28th October Hamilton Island To Mackay

This morning was our last morning together with Dave and Laura and John and my last day of being meanderers.

Once we get to Mackay we will hire a car and head home , out of retirement and back to the real world of work. It was fantastic while it lasted and obviously too good to be true. We hopefully will work on getting back into retirement at some stage in the not to distant future.

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Looking towards the northern tip of Dent

Morgs and I went for a walk past the airport to the only off leash area on Hamilton island, a dry sandy sports oval. We played ball until Morgan was puffing and panting which didn’t take long in the heat with her coat getting too long. We called for the boys to pick us up in the cart then went to the local cafe for breakfast.

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The dog with the permit

After a quick trip to the lookout in the cart we headed back to Ovive for packing for Laura and Dave, and office work for us.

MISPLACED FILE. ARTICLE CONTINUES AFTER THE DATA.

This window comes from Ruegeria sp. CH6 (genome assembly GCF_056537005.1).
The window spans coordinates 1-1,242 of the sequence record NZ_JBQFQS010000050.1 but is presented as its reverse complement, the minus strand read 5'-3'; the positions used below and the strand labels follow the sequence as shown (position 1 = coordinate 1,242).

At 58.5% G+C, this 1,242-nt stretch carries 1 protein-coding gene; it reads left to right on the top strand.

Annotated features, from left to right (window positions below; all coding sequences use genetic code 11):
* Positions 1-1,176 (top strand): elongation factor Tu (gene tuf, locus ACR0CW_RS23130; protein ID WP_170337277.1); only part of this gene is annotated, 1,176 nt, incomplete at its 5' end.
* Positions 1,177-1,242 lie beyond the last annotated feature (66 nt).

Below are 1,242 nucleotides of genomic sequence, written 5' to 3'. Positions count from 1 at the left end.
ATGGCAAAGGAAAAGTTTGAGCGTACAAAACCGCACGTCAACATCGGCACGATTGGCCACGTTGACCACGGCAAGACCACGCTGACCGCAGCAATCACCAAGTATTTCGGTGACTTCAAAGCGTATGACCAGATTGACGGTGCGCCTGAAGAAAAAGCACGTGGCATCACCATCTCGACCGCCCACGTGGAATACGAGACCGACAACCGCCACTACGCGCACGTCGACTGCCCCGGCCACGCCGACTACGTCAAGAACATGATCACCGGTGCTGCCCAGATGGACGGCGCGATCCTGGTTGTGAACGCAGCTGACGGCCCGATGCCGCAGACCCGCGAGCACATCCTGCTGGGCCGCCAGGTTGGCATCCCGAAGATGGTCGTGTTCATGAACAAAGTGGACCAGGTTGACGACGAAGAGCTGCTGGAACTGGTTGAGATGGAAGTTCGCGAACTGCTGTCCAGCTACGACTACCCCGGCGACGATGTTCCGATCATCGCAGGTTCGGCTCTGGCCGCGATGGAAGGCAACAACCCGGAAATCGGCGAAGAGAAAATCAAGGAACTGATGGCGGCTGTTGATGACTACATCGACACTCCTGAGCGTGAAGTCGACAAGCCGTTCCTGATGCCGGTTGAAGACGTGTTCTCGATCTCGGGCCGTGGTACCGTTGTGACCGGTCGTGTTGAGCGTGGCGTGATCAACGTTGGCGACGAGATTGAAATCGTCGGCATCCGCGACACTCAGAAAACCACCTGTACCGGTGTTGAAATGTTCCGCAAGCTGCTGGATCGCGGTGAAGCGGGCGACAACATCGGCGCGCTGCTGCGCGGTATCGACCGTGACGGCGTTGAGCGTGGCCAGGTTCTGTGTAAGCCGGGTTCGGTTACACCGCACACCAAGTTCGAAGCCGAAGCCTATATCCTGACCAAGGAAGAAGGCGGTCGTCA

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Dave and Laura pushed us off about 10:45 which conveniently coincided with them having to be at the airport at 11;00. then we turned south.

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Thanks for a great visit guys

Apparently we had a lovely sail past Shaw Is and the Goldsmiths, according to John. I only saw my computer and the inside of the boat. John made quite a few phone calls from the helm seat so the day was not as relaxing as we were used to.

We arrived at Mackay about 5:30 which wasn’t bad going and tied up on X45, exactly where we tied up back in June.

John secured the boat with extra mooring lines as we probably wont get back for three or more weeks while I lowered the screecher and stowed it in a locker. We took a stroll up to the bar and had a well earned beer and Kahlua and walk for Morgan.

Dinner was made up from scraps as we need to empty the fridges out tomorrow before departing Friday.